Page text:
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Temporary Camp (Roman)

Site Name Gilnockie

Classification Temporary Camp (Roman)

Alternative Name(s) New Woodhead; Glencartholm

Canmore ID 67499

Site Number NY37NE 2

NGR NY 3895 7922

Datum OSGB36 - NGR


Ordnance Survey licence number 100057073. All rights reserved.
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Administrative Areas

  • Council Dumfries And Galloway
  • Parish Canonbie
  • Former Region Dumfries And Galloway
  • Former District Annandale And Eskdale
  • Former County Dumfries-shire

Archaeology Notes

NY37NE 2 3895 7922

(NY 3895 7922) Earthwork (NAT)

OS 6" map (1957)

Roman temporary camp some 1450' by 750', visible on air photographs.

RCAHMS 1920; G Macdonald 1923

At New Woodhead, between 300' and 400' a.s.l. and on a slight SW slope, are the remains of a Roman camp measuring 443.0m NE-SW x 229.0m transversely within an earthen rampart and external ditch. The northern half of the camp lies in open pastureland; the remainder, within a mature wood. The whole of the NW side has been almost completely destroyed by a farm-track with deep side-ditches, and the northern half of the SW side has been destroyed by a now disused railway. It is best-preserved on the SE side where the rampart and ditch are visible in the open pastureland; within the wood, although the rampart is possibly better preserved, the ditch has been re-cut as a drain. There are two well-defined entrances on this side, each covered by a tutulus, and a central entrance is traceable on the NE side. There are now no traces of entrances on the NW and SW side, except for a tutulus preserved in the wood NW of the farm-track. The camp occupies an area of c.25 acres, and therefore falls into J K St Joseph's Series II category (J K St Joseph 1969).

Visited by OS (WDJ) 17 December 1970

No change to previous field report.

Visited by OS (JP) 21 February 1973.

This Roman temporary camp is situated on a gentle SW-facing slope about 800m E of Glencartholm farmhouse. A regular parallelogram on plan, it measures about 450m by 220m (9.9 ha) within a single rampart and external ditch. Practically the entire NW side is overlain by a modern farm-track, and a railway embankment has encroached on half the SW side. Elsewhere its perimeter may be traced with ease, the SE portion which lies within a wood, being particularly well preserved; the rampart in these parts measures as much as 6.5m in thickness and 1.2m in height. Each of the six gates was protected by a titulum, but only three, situated on the NE and SE sides, can still be readily identified, and the SW gate has been completely destroyed by the construction of the railway.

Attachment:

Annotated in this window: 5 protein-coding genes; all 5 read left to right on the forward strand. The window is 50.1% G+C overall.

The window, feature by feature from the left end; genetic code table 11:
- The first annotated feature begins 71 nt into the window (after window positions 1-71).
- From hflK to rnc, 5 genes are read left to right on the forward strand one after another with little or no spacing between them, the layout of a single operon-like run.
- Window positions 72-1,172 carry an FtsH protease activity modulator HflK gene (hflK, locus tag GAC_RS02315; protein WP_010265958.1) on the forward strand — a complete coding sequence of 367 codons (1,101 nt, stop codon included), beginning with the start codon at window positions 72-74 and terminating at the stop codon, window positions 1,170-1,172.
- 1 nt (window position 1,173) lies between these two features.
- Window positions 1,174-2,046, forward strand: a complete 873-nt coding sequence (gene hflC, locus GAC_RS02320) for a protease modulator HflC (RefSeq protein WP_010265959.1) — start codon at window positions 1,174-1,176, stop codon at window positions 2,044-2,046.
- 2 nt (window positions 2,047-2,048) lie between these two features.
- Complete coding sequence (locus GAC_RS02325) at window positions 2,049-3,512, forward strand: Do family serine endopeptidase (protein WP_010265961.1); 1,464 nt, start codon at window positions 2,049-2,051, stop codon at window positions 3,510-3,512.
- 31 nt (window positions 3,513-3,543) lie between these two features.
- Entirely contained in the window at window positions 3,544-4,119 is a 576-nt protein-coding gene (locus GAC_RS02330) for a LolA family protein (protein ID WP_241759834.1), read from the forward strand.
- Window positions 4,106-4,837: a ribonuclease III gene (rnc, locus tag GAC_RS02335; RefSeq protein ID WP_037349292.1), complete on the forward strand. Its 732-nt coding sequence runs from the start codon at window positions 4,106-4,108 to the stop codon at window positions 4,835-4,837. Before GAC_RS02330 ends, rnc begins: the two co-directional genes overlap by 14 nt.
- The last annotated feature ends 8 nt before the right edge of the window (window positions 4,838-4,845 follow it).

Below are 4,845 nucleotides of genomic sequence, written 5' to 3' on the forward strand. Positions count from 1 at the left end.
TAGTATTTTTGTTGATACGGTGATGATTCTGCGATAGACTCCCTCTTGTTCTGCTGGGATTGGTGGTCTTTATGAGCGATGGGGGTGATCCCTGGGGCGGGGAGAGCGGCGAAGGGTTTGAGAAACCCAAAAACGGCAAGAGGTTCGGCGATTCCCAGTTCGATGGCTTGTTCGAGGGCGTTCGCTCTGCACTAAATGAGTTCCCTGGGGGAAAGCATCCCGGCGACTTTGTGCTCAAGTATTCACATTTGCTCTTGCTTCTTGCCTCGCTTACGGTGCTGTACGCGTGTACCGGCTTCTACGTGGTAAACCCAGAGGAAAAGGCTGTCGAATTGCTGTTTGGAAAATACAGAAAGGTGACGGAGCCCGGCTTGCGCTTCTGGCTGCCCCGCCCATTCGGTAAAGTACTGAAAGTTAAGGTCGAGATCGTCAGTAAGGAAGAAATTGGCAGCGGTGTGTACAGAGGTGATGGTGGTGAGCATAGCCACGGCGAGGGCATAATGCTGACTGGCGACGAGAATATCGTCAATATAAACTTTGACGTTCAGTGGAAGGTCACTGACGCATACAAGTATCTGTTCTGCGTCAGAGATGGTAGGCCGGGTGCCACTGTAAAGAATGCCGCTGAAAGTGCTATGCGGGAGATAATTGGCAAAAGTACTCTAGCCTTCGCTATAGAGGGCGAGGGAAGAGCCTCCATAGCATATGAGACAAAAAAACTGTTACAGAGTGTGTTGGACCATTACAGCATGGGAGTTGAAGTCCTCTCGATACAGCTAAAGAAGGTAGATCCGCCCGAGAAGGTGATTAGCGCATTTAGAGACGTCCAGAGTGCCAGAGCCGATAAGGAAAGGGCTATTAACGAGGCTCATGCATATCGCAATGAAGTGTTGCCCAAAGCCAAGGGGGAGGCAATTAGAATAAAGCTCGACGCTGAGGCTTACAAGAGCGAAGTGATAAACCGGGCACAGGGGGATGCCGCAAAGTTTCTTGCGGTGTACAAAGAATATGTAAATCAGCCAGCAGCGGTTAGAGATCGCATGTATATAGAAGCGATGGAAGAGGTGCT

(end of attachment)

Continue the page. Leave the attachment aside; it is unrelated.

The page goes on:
RCAHMS 1981, visited August 1980.


Publication Account (17 December 2011)

This earthwork was depicted as a ‘camp’ on the 1st edition of the Ordnance Survey map (Dumfriesshire 1862: sheet liii) but was first properly recorded in 1912 by RCAHMS on field survey (1920: 27–8). It lies on a slope that faces south-west above the River Esk, about 2km south-east of the Roman fort at Broomholm. Stretches of the camp survive as an earthwork, partly in woodland, with a track occupying the line of the north-west side. A now dismantled railway line has destroyed part of its south-west side, and the camp measures 465m from south-west to north-eastby 251m transversely, enclosing 11.3ha (28 acres). Two tituli are visible in the south-east side and a further titulus in the north-west; the camp probably had six entrances.

The upstanding rampart survives to a height of about 1.1m and is spread some 6.5m wide. The accompanying ditch is shallow and about 5m wide. The tituli on the south-east side survive to a height of 1m above a shallow ditch, with their ramparts spread some 7m wide

R H Jones.


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